Research

Viruses are small infectious agents that replicate inside host cells, due to the need for host factors for propagation. Diseases caused by viruses include influenza, hepatitis, AIDS, encephalitis, genital herpes, and different cancer forms (e.g. cervical cancer and hepatocellular carcinoma). The ability of the organism to detect viral infection is critical for elimination of the infection and prevention of disease. The innate immune system utilizes pattern recognition receptors (PRRs), to recognize conserved pathogen-associated molecular patterns (PAMPs) on viruses and mount protective responses. These include activation of antiviral functions, such as the cytokines interferon (IFN)-a/b, and natural killer cells.

In this laboratory we have ongoing projects in three closely related areas:
A. Mechanisms of viral detection by the innate immune system and viral means to evade these processes.
B. Interactions between the innate immune system and basic cellular processes, and the impact on host defense and development of disease.
C. Mechanisms of host defense in animal models for human diseases.

A. Detection of viruses by the innate immune system

Several classes of PRRs have been described. They detect microbial infections on the cell surface, in endosomes, and in the cytoplasm. The Toll-like receptors (TLR)s sense viruses on the cell surface as well as viral nucleotides in endosomes, the RIG-I-like receptors (RLRs) detect viral RNA structures in the cytoplasm, and the DNA sensors detect viral DNA in the cytoplasm (and possibly the nucleus).

We are interested in knowing which PRRs are responsible for detection of viruses in different cell types and to identify and characterize the viral PAMPs. Moreover, our work aims at deciphering the virus-activated intracellular signaling and gene expression programs and also to learn how viruses evade and exploit these responses. Finally, the intracellular dynamics of virus detection and signaling processes is emerging as an important parameter in the innate immune response, and we are studying this phenomenon during viral infection.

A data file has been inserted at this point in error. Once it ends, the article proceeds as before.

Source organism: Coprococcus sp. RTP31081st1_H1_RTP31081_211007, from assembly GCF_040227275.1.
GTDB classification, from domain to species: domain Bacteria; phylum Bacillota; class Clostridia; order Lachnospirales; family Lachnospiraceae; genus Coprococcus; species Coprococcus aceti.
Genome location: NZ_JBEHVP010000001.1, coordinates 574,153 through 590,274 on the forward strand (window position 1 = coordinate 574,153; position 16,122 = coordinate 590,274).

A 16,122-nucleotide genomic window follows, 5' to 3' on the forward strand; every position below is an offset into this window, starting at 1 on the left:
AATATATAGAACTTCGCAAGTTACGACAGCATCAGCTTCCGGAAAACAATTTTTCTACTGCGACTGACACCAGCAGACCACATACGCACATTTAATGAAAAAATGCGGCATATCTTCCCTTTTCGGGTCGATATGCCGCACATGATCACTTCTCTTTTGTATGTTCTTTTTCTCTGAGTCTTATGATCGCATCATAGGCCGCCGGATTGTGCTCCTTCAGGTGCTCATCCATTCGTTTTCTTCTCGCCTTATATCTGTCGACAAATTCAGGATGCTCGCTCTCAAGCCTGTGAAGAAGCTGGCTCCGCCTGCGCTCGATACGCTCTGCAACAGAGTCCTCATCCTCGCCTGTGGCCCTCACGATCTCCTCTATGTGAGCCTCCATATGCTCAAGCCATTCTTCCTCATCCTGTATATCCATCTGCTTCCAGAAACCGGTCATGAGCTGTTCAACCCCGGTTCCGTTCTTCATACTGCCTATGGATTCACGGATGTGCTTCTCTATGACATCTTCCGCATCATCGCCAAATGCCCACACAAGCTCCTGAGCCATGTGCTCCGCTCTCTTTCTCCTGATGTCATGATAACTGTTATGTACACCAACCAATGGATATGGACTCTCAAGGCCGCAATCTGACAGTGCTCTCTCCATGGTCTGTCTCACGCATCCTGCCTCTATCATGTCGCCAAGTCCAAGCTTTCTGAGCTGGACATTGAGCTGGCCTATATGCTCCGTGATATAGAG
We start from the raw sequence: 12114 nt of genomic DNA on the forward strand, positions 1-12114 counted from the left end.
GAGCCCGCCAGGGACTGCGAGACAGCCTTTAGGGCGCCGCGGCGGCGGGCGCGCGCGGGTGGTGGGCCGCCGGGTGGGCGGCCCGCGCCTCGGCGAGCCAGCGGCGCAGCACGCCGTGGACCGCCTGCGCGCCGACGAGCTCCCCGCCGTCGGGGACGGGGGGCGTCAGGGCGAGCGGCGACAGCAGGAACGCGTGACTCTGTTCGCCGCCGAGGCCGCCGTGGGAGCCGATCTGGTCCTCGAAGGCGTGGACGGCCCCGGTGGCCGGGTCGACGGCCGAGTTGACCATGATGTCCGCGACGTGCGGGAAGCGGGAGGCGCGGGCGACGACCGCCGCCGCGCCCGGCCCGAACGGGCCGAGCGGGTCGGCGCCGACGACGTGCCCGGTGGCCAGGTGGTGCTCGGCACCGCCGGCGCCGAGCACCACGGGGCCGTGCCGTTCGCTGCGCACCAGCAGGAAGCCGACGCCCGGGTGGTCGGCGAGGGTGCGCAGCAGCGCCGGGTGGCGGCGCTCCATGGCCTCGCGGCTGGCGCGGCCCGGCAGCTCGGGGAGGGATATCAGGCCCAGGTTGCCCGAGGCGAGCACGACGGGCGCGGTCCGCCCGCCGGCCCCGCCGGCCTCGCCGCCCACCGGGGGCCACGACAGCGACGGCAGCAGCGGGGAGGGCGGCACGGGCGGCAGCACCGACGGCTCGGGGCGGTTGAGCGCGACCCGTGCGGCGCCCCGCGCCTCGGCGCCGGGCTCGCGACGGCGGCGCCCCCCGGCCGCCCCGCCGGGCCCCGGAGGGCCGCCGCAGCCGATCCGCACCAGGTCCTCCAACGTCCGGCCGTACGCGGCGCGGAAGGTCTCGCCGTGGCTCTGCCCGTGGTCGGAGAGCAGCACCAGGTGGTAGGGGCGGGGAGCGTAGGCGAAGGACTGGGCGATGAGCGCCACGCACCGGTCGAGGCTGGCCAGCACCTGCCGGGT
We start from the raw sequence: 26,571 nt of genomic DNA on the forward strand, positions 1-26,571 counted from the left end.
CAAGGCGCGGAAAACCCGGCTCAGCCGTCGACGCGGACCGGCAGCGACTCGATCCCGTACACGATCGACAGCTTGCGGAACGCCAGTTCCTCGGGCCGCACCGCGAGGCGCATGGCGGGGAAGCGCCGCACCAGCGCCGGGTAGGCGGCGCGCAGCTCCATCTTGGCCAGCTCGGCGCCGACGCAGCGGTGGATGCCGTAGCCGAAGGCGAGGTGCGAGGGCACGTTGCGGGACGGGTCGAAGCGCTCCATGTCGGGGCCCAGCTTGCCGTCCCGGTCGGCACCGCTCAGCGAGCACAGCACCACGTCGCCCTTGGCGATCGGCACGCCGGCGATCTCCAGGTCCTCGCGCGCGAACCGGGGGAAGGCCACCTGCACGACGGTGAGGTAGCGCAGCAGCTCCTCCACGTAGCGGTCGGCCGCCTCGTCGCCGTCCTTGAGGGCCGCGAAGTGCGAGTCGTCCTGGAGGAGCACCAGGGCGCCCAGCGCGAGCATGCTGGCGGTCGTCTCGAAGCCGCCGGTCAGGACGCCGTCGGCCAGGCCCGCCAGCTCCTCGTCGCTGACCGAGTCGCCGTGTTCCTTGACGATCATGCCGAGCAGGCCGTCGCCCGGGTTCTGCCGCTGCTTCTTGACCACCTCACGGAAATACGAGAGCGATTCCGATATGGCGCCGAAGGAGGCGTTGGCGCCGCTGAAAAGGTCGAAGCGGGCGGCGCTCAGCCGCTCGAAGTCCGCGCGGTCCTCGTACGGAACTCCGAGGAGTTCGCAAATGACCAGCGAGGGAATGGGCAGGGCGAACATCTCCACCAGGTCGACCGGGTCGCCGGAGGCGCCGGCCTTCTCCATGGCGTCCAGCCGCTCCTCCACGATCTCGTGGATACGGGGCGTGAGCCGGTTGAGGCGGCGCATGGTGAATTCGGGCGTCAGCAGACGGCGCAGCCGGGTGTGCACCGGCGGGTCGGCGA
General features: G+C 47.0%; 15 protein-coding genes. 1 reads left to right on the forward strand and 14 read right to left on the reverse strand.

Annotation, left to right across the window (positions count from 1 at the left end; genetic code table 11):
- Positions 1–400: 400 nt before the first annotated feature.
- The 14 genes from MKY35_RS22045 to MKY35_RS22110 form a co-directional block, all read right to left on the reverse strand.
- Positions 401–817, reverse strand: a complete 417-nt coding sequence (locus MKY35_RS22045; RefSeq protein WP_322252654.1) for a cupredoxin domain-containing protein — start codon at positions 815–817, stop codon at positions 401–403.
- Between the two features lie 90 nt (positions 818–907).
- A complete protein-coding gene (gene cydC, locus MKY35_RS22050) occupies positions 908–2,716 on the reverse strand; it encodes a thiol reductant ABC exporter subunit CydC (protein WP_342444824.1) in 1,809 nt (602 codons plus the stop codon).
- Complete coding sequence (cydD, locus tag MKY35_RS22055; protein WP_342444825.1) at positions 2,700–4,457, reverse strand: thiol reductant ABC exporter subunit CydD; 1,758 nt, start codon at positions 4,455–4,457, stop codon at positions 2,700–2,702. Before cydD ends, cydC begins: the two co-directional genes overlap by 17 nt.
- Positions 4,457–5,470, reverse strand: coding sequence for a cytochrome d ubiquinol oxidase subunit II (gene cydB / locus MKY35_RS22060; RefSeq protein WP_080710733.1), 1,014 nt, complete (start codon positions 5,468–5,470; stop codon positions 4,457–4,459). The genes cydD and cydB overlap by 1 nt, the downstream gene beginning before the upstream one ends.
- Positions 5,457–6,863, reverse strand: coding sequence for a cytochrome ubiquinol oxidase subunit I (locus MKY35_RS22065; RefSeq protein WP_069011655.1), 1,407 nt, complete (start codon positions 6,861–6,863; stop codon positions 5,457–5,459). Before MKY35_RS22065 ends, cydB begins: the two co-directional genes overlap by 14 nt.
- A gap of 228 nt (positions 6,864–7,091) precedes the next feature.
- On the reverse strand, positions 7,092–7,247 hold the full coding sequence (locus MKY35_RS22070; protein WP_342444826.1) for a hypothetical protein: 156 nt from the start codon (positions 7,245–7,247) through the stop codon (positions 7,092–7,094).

B. Interaction between the innate immune system and basic cellular processes.

It has long been known that infections activate not only “classical” immune reactions but also lead to stimulation of e.g. production of reactive oxygen species, autophagy, DNA damage responses, calcium flux, ER stress, and proteasome activation. It is now emerging that these activities can play a role in the immune response, but the phenomenon and underlying mechanisms are largely undescribed. We are interested in characterizing the interaction between the innate immune system and the basic cellular processes activated during virus infection, and also in determining how they may impact on the immune response.

C. In vivo models of viral infections

The immune response to infections can have both protective and deleterious effects. Therefore, the mechanisms that determine whether the immune response promotes or prevents disease are complex processes, which can best be approached experimentally in animal model systems. With focus on mouse models for herpes simplex virus infections, we are studying the role and mechanism of action of the innate immune system in the host response to infection. Key questions under investigation include: (i) Role and mechanism of specific PRRs and innate recognition systems in control of HSV at epithelial surfaces and in the central nervous system, (ii) Immune mechanisms responsible for prevention/restriction of neuroentry and spread during HSV infection, (iii) cellular effector mechanisms of antiviral activities and inflammation during infection.